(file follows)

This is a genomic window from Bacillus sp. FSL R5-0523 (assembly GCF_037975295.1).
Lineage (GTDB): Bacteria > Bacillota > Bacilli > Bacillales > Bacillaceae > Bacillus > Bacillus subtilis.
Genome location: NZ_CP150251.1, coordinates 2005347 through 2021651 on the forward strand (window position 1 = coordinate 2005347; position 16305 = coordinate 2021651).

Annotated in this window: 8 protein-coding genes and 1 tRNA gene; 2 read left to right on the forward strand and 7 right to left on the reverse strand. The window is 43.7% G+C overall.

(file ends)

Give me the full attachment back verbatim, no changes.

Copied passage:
This is a genomic window from Bacillus sp. FSL R5-0523 (assembly GCF_037975295.1).
Lineage (GTDB): Bacteria > Bacillota > Bacilli > Bacillales > Bacillaceae > Bacillus > Bacillus subtilis.
Genome location: NZ_CP150251.1, coordinates 2005347 through 2021651 on the forward strand (window position 1 = coordinate 2005347; position 16305 = coordinate 2021651).

Annotated in this window: 8 protein-coding genes and 1 tRNA gene; 2 read left to right on the forward strand and 7 right to left on the reverse strand. The window is 43.7% G+C overall.